U.S. Satellite Export Policy Report Retains GPS Restrictions - Inside GNSS - Global Navigation Satellite Systems Engineering, Policy, and Design

U.S. Satellite Export Policy Report Retains GPS Restrictions

The Global Positioning System and GPS receivers show up several times as items of special concern in a report to Congress submitted Wednesday (April 18, 2012) by the Department of Defense (DoD) and the Department of State. The subject is discussed in an appendix addressing “China’s Space-related Strategic Goals, Capabilities, and Methods for Acquiring Technology.”

The Global Positioning System and GPS receivers show up several times as items of special concern in a report to Congress submitted Wednesday (April 18, 2012) by the Department of Defense (DoD) and the Department of State. The subject is discussed in an appendix addressing “China’s Space-related Strategic Goals, Capabilities, and Methods for Acquiring Technology.”

The report recommends that Congress ease restrictions on export of communications and remote sensing satellites to improve the competitiveness of U.S. companies, while retaining controls on spacecraft technologies used for positioning, navigation, and timing, including GPS. Final language on controls will also likely continue the current prohibitions on export of military-capable GPS receivers.

The report is mandated by Section 1248 of the National Defense Authorization Act for Fiscal Year 2010 (Public Law 111 – 84) and addresses Category XV of the International Traffic in Arms Regulations (ITAR), which is overseen by the State Department’s Directorate of Defense Trade Controls. Under ITAR, the State Department maintains the United States Munitions List (USML) that controls exports of sensitive technologies and products.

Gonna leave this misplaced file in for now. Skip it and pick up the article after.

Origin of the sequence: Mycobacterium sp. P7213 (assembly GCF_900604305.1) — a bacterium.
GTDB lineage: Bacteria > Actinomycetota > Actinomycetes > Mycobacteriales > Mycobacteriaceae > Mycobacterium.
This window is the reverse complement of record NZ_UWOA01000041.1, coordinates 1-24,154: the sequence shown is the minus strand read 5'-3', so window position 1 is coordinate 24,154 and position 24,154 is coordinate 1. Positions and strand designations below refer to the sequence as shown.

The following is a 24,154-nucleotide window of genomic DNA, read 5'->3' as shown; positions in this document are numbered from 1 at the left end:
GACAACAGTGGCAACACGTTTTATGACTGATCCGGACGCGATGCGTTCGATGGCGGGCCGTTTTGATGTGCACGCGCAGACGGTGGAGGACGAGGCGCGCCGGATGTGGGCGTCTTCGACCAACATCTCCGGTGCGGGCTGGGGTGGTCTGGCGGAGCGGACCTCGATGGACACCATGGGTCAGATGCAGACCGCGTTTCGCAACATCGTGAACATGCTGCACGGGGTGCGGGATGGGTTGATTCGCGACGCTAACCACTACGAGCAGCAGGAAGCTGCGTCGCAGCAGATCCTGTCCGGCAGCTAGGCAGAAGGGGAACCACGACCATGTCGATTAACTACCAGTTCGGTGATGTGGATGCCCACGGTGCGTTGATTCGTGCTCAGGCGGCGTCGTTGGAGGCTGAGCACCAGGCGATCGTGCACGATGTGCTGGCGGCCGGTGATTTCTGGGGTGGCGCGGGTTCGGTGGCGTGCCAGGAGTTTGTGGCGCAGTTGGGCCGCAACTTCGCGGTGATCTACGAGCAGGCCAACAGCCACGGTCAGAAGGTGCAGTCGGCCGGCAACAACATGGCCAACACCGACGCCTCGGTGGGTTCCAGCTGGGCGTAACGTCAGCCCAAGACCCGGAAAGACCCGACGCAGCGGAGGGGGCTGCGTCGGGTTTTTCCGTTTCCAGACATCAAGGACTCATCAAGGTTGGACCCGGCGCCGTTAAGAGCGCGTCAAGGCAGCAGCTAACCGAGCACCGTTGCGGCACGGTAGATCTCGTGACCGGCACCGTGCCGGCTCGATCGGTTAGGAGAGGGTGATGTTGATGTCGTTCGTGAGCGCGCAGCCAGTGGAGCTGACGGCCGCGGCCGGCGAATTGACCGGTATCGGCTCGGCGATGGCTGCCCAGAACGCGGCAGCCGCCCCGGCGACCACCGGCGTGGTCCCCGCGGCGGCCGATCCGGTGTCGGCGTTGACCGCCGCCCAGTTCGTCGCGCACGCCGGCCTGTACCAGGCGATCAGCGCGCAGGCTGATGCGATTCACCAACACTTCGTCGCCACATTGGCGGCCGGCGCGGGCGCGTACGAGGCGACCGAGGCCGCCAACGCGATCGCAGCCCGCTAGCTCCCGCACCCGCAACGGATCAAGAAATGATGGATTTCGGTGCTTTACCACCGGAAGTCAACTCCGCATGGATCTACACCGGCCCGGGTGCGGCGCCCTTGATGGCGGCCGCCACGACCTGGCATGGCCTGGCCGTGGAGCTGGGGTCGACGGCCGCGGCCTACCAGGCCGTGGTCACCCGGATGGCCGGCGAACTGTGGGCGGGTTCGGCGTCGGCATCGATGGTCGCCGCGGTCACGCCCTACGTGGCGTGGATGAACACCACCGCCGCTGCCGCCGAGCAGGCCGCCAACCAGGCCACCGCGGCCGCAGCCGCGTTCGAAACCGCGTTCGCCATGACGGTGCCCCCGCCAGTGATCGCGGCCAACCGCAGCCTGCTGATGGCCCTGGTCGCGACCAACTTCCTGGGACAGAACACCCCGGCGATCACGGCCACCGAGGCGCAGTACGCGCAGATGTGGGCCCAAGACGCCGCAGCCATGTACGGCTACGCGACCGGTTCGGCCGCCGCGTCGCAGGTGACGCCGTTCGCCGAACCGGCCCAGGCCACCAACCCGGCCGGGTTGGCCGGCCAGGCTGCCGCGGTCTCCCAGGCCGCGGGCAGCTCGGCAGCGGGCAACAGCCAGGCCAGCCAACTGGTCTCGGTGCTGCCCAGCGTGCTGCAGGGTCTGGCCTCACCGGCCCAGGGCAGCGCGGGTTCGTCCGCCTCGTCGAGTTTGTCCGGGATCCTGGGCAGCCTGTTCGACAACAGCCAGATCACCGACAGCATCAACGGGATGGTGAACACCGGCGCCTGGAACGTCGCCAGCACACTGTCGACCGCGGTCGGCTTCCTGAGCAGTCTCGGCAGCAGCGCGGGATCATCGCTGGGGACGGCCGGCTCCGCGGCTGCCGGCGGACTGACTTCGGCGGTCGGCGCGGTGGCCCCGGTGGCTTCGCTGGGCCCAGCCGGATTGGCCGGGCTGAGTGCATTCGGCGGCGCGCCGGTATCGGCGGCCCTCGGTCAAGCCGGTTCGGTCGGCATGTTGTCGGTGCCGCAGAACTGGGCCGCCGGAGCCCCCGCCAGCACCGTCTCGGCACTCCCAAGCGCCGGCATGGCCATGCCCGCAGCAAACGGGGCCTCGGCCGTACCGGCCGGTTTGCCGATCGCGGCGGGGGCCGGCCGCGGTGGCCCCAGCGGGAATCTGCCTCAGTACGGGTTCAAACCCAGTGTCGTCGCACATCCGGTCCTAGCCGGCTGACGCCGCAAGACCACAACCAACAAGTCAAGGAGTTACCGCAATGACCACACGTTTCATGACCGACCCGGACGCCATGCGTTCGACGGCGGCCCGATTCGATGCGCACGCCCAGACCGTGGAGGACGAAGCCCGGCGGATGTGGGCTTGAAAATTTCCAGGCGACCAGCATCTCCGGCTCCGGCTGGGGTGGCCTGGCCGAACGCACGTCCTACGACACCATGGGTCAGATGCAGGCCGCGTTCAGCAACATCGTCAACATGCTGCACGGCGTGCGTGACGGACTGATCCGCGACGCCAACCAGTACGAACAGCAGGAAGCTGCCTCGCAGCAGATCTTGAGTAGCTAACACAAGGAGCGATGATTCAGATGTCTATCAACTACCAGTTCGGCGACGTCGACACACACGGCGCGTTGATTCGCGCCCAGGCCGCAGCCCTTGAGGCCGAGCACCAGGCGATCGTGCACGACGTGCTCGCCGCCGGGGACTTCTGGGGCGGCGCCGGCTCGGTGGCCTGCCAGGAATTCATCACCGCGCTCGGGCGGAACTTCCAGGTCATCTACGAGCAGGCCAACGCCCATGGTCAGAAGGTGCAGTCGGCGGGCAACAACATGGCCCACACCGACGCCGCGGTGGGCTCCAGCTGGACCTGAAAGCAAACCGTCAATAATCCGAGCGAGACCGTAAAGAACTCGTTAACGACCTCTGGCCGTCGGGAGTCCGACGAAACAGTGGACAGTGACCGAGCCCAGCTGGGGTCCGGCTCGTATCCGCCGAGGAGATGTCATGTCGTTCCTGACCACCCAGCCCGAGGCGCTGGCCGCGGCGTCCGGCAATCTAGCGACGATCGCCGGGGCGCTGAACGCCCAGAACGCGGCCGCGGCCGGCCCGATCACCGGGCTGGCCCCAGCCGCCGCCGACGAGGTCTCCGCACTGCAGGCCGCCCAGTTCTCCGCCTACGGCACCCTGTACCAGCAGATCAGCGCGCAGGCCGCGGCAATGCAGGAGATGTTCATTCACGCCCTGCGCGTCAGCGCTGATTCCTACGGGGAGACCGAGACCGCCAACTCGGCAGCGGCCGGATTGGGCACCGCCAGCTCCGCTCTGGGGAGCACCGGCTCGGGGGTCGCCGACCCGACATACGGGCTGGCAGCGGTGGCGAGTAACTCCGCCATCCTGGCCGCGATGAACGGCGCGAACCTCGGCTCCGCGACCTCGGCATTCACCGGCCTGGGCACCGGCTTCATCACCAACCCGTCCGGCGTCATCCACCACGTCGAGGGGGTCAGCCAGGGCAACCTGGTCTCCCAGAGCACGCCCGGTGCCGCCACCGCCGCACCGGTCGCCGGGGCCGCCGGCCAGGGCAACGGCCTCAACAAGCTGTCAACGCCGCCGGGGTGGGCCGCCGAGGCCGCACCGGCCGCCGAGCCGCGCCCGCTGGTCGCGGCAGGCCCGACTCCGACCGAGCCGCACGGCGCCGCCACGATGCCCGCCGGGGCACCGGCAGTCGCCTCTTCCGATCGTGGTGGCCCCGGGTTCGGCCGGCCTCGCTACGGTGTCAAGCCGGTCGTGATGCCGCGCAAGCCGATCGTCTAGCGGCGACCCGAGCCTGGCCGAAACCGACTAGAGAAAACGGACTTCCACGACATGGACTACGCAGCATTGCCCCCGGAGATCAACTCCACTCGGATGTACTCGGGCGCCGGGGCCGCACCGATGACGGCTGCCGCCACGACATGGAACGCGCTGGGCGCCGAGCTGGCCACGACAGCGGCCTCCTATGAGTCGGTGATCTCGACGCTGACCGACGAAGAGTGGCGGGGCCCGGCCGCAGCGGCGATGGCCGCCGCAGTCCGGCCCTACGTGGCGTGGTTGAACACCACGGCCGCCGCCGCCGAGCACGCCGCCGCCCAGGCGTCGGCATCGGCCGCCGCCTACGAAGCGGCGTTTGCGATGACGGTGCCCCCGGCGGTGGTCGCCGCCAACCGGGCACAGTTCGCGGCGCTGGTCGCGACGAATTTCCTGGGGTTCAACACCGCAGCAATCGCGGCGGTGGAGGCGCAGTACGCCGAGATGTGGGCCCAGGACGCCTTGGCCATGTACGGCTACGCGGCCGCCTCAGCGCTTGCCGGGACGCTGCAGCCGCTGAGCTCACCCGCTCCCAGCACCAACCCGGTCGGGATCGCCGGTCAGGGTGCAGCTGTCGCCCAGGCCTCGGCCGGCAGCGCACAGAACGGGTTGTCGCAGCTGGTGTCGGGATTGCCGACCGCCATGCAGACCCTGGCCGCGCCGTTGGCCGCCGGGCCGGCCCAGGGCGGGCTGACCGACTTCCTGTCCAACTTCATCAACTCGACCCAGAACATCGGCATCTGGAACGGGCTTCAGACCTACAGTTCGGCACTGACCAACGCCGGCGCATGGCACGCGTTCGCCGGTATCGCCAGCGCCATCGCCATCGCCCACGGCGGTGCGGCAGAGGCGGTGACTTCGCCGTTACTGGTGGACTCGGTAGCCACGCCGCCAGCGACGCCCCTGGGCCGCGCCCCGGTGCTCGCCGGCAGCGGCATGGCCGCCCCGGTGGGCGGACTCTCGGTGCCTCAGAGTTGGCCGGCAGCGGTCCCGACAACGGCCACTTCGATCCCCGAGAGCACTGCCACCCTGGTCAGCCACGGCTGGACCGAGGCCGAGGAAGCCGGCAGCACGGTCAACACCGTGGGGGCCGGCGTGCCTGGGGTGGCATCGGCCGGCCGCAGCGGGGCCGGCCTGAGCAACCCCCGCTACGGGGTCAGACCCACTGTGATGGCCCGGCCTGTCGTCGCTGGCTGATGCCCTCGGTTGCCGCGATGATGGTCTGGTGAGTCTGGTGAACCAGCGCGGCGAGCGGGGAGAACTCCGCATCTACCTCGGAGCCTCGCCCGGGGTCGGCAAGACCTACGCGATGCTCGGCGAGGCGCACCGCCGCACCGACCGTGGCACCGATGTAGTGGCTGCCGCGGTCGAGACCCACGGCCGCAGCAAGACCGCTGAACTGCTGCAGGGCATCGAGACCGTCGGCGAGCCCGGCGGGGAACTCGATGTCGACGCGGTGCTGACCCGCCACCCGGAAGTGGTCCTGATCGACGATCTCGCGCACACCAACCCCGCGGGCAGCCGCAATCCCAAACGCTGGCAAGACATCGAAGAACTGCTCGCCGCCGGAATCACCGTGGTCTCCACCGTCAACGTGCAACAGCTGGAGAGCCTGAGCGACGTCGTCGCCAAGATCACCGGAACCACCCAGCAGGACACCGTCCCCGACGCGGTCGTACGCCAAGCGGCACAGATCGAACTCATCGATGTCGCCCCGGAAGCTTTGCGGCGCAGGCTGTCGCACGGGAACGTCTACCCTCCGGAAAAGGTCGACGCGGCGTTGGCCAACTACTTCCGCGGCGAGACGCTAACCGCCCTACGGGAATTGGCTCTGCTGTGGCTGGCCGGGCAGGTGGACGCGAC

A major difference between the controls placed on USML items and those on a Commerce Control List (CCL) overseen by the Department of Commerce is that a USML item requires an additional license for re-export, even when incorporated into a foreign, dual-use, or commercial item.

The 1999 Strom Thurmond National Defense Authorization Act (NDAA) removed the president’s authority to change the jurisdictional status of satellites and related items, leaving space-related items, even those for civilian applications, are the only dual-use items that are required by law to be controlled as defense articles.

This has constrained the ability of the U.S. aerospace industry to compete with foreign satellite manufacturers, which have come to dominate the market over the past decade, the report says.

“Current law forces the U.S. Government to continue to protect commonly available satellites and related items on the USML, thus impeding the U.S. ability to work with partners and putting U.S. manufacturers at a disadvantage, but providing no noticeable benefit to national security,” the report contends.
The agencies recommend modifications to the current regulations that would allow the following categories of products to be transferred to the CCL: communications satellites (COMSATs) that do not contain classified components; remote sensing satellites with performance parameters below certain thresholds; and, systems, subsystems, parts and components associated with these satellites with performance parameters below thresholds specified for items remaining on the USML.

The existing section (a) of Category XV, Spacecraft Systems and Associated Equipment, has a general description of ITAR items: Spacecraft, including communications satellites, remote sensing satellites, scientific satellites, research satellites, navigation satellites, experimental and multi-mission satellites.”